Back in demand

2014-01-14 00:00

THE management of Durban-based Corobrik hopes that increased spending on infrastructure will boost the prospects for the building industry and for the company in 2014.

Dirk Meyer, managing director, said yesterday that building activity, which drives the demand for the masonry and landscaping clay bricks, paving, concrete bricks and blocks and building materials that Corobik makes, remains at a low level, but is showing signs of bouncing up.

The company has managed to grow steadily year on year due in part to pro­duct diversification, said Meyer.

“Architects are reportedly busier than previously and the qualitative and quantitative indicators show a general recovery in the building industry.

“The number of commercial buildings plans being passed appears on a gradual upward trend and government spending on low cost housing and new or extended schools is also picking up,” said Meyer.

Work on government infrastructure such as hospitals, low cost housing and police stations already comprises a healthy segment of the groups overall business, said Meyer.

The middle and upper end of the residential market was also on a slight upward trajectory with property prices recovering.

“The middle end of the residential market is slowly coming back off its low base and there has been small growth in home improvements.”

Demand for Corobrik’s products was also increasing in Eastern, Central and Western Africa, spurred by infrastructure development.

“These are all positive factors which bode well for Corobrik in 2014,” Meyer said.

The groups’ new Corojem bricks, a large, single-skin face brick for the affordable housing sector, had been a “runaway success in this segment”, said Meyer.

“Nothing in the market can compete with its combination of aesthetic appeal and good value. We have dedicated more capacity for its manufacture and are moving to near full employment of our manufacturing resources.”

Corobrik’s recently launched PB Pavers has also proved successful, with the Springs factory operating at full capacity.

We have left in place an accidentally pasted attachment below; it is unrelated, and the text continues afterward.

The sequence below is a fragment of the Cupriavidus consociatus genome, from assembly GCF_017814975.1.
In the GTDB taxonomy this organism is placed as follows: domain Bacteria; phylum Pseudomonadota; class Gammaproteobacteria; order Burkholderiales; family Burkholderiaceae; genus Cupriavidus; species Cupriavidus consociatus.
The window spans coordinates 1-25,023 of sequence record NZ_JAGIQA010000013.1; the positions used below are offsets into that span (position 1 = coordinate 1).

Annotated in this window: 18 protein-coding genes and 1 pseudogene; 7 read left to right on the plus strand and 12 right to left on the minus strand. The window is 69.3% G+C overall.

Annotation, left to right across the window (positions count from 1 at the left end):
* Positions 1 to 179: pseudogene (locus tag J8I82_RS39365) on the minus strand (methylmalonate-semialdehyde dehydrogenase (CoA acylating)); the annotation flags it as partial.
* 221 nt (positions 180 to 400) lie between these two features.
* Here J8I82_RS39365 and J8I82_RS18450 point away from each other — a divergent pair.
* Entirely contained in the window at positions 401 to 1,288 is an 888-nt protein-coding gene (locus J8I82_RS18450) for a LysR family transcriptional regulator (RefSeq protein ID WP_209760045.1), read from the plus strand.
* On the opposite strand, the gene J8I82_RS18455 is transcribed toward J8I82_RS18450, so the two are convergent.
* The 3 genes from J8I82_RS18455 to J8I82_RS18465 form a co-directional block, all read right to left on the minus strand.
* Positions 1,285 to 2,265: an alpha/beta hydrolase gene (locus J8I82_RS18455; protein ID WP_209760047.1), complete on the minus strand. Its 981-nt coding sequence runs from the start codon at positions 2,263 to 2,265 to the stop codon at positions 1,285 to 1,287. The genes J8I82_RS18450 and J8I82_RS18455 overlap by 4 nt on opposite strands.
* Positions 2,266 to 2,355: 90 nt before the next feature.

“This paver, with earthy colour tones, has all the physical attributes of the PA Paver but is cheaper and is proving a popular alternative in the price sensitive concrete paver segment,” Meyer said.

The focus of the group in 2014 would be on consolidation and reinvestment, following three years of product development.

Capital had been committed to a number of planned projects to upgrade facilities, drive efficiencies and introduce robotics. The Midrand facility would be upgraded and expanded, he said.

Research and development to minimise environmental impacts and energy usage would continue.

“Our research to date, supported by eight years of empirical studies of building modules under real world conditions at the University of Newcastle, provides clear evidence we are in good space and that double skin cavity clay face brick walls with appropriate resistance … offers superior thermal performance with lowest life cycle costs here in South Africa,” he said.

Corobrik wanted to continue converting more factories from coal-fired to gas-fired operations — in addition to its more recent Lawley and Driefontein factory conversions — and there are other options for conversion where gas was not available.

A total of 26% of the business is now owned by employees.

“Expert technical ability is driving the process so we are able to offer sustainable value and are confident we are well positioned to keep growing our share in the different segments where we focus,” said Meyer.

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